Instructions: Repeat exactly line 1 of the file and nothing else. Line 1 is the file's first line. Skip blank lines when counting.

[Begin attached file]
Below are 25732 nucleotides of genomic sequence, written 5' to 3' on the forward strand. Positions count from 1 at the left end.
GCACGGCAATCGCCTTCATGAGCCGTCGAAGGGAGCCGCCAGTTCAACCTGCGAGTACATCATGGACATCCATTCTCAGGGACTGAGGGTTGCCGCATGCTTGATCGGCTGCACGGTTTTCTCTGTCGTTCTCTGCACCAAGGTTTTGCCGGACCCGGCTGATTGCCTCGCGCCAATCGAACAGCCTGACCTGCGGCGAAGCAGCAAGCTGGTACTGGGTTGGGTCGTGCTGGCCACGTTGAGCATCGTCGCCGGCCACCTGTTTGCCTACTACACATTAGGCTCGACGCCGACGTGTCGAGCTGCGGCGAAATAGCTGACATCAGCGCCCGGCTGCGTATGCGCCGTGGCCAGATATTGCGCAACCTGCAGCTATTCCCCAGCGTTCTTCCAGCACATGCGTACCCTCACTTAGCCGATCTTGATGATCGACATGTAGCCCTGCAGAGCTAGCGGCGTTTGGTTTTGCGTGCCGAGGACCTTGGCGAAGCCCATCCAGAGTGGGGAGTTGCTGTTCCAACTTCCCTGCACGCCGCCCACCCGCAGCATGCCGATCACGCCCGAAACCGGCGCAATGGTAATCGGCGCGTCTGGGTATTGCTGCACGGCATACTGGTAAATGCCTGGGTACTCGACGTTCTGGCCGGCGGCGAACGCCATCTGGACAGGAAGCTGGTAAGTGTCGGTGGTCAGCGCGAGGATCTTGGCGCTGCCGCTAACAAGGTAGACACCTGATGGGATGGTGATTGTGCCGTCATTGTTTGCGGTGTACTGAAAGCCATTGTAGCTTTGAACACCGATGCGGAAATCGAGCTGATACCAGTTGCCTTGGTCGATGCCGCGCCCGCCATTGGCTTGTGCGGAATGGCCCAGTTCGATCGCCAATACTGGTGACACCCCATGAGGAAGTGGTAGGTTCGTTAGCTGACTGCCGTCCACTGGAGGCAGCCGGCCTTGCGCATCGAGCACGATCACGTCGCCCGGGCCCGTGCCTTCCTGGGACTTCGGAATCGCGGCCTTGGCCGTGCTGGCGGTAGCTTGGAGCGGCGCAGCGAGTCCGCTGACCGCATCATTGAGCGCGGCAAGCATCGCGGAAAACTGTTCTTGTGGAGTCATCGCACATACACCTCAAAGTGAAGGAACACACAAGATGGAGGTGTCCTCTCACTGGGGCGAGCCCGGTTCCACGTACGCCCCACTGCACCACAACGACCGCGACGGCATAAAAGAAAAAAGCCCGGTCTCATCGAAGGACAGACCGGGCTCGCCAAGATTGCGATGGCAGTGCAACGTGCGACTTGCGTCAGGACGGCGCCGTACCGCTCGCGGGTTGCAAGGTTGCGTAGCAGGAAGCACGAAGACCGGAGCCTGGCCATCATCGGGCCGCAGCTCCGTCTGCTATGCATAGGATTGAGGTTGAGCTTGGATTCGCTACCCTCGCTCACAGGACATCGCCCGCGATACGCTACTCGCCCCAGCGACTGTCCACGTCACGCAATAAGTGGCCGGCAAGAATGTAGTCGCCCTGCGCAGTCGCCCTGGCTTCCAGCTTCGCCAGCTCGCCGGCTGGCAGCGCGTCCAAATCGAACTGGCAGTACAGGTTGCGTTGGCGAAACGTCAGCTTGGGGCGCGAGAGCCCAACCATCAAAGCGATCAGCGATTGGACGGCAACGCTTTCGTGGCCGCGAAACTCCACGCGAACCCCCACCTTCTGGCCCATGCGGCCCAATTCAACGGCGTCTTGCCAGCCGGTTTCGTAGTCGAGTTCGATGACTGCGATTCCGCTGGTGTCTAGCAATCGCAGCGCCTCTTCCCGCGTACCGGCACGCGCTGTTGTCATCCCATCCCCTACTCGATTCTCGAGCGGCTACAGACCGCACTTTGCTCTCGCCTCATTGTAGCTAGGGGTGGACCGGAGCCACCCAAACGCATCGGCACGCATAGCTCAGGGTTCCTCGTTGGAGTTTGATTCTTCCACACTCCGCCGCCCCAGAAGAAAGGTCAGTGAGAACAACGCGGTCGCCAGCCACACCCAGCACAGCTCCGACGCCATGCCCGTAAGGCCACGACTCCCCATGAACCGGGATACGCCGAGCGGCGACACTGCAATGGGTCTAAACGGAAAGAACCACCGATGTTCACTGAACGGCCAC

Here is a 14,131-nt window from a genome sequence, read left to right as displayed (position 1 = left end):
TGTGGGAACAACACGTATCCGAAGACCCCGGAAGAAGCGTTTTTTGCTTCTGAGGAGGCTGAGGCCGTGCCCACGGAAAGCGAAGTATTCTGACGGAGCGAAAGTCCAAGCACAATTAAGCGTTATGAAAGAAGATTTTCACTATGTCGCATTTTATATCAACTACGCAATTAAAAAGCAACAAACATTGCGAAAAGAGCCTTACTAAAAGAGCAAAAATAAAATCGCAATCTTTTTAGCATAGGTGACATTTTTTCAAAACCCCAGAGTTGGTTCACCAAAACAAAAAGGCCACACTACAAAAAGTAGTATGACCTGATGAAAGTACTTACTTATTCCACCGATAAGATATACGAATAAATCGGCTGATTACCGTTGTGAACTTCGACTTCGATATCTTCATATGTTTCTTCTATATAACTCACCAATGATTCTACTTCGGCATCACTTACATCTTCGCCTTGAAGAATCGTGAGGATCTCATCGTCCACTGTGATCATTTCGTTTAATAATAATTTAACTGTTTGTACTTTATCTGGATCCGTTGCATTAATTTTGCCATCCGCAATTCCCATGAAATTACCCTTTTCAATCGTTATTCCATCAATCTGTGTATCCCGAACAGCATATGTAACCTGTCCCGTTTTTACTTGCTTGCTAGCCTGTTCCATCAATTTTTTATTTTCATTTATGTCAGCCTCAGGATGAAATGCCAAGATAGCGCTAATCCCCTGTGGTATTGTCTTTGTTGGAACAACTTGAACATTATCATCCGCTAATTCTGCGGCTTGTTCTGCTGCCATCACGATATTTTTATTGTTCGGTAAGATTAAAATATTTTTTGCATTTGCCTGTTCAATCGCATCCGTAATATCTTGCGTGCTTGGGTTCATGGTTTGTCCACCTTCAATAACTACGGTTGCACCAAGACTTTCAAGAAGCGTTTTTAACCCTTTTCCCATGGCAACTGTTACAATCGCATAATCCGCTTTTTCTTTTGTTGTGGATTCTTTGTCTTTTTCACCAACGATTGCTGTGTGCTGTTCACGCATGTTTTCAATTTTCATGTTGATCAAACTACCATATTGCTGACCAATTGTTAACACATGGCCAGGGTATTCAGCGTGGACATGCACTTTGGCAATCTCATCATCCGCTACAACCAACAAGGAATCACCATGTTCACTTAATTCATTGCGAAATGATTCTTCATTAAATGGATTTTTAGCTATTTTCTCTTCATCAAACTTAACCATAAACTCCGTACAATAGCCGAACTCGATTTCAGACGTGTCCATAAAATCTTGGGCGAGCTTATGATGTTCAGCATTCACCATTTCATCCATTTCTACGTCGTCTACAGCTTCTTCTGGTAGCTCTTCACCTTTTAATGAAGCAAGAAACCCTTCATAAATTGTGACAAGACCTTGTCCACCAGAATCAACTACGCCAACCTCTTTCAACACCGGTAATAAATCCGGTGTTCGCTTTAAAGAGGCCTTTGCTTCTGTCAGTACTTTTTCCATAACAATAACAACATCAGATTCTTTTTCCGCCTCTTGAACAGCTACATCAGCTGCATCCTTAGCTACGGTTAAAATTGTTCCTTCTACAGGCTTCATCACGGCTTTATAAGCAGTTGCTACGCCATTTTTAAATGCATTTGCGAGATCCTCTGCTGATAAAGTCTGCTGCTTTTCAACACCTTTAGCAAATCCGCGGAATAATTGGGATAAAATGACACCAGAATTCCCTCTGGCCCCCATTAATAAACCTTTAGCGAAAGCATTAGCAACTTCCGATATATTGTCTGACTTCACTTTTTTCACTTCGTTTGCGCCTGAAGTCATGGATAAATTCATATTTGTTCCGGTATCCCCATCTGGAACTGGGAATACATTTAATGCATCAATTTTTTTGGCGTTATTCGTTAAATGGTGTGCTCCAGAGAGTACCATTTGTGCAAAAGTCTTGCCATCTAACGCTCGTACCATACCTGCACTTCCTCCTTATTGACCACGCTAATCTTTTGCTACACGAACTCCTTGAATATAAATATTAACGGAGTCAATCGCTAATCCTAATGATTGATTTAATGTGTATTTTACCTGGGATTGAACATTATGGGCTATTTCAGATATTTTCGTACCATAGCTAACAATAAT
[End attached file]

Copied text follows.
Below are 25732 nucleotides of genomic sequence, written 5' to 3' on the forward strand. Positions count from 1 at the left end.